Now, imagine that a high school student receives mentoring from an educator at the school. We call those “Guidance Counselors,” and they have no less administrative weight than does our executive. They are both firmly a part of an institutional power structure and are therefore inherently judgmental and authoritative.

This doesn’t mean an executive or a guidance counselor can ‘t be an effective mentor — it does mean that each has the burden of authority to overcome in order to deliver mentoring that is authentic and trustworthy.

So, yes, we can imagine that executives or guidance counselors can make effective mentors. Absolutely. But it is harder to imagine that they can be effective mentors to more than a few protégés or students with whom they can create authentic relationships.

They not only have to overcome the burden of authority (which severely challenges authenticity), they have to overcome the burden of a strained caseload. Thus the largest reason that guidance counselors don’t make good mentors is that, according to Time,

A public school counselor in the U.S. now has an average caseload of 471 students….

(from The High School Guidance Counselor Shortage,

Try being caring, empathic, authentic — and constant — with 471 students! Not possible. A guidance counselor can mentor some of the students some of the time but none or a very few of them all of the time.

A+ Club Student Mentoring

Our view is that effective mentoring starts with the student, not the mentor.

When we take on a student, it is by student choice. We cannot mentor a student who is not interested in self-improvement, and we don’t. We don’t get past a first conversation with such a student (and I’ve only run into 2 or 3 over my three years in this business).

The only way we can start with a student is if that student sincerely wants academic improvement. And we never define it for our students: it’s up to them what that means. Once we have established goals, then we can work on deliberate, realistic steps towards them with confidence, trust, and care.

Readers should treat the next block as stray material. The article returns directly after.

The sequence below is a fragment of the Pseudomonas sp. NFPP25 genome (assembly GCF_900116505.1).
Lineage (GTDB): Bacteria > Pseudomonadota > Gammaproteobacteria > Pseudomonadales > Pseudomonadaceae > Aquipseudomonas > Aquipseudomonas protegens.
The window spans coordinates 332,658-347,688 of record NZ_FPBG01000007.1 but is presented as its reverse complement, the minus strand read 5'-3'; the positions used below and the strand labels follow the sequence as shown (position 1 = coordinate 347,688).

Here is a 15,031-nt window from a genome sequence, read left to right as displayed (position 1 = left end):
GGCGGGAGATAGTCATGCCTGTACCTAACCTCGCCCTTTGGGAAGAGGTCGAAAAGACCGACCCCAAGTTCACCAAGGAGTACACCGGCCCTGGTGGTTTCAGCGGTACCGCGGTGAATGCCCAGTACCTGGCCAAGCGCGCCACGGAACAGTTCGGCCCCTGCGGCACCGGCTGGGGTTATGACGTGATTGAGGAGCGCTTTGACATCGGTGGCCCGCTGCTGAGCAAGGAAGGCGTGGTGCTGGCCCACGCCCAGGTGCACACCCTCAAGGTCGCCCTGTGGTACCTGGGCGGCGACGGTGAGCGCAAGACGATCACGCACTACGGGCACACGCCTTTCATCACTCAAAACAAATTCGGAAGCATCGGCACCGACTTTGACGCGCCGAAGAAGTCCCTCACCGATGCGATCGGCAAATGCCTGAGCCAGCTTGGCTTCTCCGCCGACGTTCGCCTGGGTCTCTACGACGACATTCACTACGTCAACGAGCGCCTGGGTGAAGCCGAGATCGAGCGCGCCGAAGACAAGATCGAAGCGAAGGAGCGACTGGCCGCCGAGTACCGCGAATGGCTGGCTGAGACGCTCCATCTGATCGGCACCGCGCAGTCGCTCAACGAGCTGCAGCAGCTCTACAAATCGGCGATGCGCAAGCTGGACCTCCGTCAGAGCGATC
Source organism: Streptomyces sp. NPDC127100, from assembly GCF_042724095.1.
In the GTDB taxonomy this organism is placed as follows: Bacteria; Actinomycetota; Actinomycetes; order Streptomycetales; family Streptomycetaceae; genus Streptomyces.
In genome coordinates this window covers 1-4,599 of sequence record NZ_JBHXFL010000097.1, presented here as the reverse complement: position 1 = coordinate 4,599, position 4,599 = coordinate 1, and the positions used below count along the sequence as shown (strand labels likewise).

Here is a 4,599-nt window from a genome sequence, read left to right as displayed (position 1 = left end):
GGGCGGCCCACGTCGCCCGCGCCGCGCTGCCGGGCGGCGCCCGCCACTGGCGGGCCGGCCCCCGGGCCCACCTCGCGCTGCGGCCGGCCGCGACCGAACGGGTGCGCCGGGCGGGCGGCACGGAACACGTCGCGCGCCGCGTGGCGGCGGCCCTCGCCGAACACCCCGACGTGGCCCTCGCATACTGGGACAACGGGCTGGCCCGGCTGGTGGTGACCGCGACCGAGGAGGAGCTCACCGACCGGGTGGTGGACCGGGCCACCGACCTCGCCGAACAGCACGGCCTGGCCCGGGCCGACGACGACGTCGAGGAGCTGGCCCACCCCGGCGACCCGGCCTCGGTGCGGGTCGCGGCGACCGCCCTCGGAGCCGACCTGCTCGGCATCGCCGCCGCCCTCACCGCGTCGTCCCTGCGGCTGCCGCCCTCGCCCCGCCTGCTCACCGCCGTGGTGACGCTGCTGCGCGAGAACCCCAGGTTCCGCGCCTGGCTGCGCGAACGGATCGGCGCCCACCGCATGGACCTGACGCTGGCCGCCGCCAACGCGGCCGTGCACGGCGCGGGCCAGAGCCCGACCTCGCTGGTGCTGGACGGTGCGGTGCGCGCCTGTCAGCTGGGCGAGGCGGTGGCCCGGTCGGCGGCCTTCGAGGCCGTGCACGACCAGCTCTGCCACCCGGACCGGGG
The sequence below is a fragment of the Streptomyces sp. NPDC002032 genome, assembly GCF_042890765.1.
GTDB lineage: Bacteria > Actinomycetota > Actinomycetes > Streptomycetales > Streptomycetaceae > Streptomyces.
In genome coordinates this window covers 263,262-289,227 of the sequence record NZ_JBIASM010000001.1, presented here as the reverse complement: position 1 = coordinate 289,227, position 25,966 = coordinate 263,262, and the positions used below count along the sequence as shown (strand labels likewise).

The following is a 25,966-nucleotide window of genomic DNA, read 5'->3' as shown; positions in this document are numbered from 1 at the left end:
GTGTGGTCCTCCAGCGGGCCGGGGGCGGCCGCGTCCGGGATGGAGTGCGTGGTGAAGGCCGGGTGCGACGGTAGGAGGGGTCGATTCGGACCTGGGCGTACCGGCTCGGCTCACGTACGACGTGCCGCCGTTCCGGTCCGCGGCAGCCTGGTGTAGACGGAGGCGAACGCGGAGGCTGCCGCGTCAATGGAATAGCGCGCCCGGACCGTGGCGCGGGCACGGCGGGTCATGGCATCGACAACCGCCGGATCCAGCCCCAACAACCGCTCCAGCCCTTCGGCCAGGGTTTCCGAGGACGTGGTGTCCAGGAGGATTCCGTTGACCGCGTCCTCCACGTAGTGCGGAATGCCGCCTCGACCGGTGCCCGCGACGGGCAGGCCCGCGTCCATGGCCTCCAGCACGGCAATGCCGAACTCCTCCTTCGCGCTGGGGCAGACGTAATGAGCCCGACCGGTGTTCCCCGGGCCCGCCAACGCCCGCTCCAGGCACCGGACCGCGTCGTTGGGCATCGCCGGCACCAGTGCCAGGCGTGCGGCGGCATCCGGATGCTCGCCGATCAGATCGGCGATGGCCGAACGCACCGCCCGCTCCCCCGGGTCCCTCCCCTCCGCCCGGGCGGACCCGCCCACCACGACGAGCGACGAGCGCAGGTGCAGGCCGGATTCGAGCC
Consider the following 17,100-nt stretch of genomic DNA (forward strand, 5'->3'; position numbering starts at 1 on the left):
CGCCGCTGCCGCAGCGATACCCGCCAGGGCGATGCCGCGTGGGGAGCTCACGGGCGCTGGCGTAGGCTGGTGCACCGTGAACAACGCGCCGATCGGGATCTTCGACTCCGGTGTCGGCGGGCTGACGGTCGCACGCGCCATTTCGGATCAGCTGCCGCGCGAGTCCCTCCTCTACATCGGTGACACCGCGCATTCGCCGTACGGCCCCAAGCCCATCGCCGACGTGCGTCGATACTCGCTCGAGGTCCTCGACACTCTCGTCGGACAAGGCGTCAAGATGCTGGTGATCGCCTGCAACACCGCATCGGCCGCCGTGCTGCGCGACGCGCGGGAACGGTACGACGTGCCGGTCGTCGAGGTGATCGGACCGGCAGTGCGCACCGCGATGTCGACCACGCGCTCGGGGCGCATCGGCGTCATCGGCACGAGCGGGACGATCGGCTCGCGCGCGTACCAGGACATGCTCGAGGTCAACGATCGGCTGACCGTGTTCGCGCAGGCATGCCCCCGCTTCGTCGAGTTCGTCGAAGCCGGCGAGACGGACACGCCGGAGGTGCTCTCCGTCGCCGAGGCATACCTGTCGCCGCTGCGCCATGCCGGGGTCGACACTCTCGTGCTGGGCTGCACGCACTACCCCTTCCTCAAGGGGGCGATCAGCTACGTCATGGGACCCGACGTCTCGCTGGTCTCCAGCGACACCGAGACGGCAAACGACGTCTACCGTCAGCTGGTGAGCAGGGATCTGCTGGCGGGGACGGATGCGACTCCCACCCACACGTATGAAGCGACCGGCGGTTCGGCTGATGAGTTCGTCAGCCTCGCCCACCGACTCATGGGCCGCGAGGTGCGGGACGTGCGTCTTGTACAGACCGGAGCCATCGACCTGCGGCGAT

Our authenticity comes of the concern we show and the expertise we bring. Our teachers — whom we call “Student Supporters” — are experienced, active educators, and they only do this work because they care, because they enjoy establishing a relationship with a student whom they do not grade, whom they do not judge. Freed authority, they are free to care without judgment.

Once our teachers have established that trust, once they have established their care and expertise, then they have an authentic relationship. Then the only missing ingredient for effective, powerful mentoring is constancy, which they bring through scheduled, weekly or more reflection, goal setting and problem-solving conversations .

Our teachers love this work. And they also know how emotionally taxing it is, for they care so much for each child. They only take on a few, some choosing to work with only one student, and the rest taking on no more than a few to work with, guide, counsel, and help along towards a brighter future  each and every week.

We know it works, and not just because our kids do better in school. We know it works because our students are ready and eager to take that mentoring call every week.

– Michael

Tips for Teachers: a quick & easy voice narrator for reading digital text out load

One of my classroom management tricks was to keep a set of audio files in my computer task bar to express some emotion or reaction to by or for the students.

The kids loved these, and it always drove engagement in whatever the topic. A couple sound clip examples I used are:

A quick link to the source file made for a one-click launch of the file, and they can also be linked to or embedded in a PowerPoint file for use at a particular spot in your lesson.

Microsoft used to include libraries full of these little sound clips as part of the Office Suite, but they’ve removed them and the old clip art files. So we have to find them somewhere else. There’s plenty of open-source sound clips out there, just be careful with copyright.

Or, you can create your own sound clips.

Watch here how it works:

I love being able to drop any text into the file, or even allowing students to type in their own answers to questions, etc. to be read aloud to the whole class.

Lots of possibilities here to enliven and enlighten your students. Have fun with it!

– Michael

Here’s the code for these Narrator files.
1. open Notepad
2. copy the code from below
3. use “save as” extension:.vbs (instead of .txt)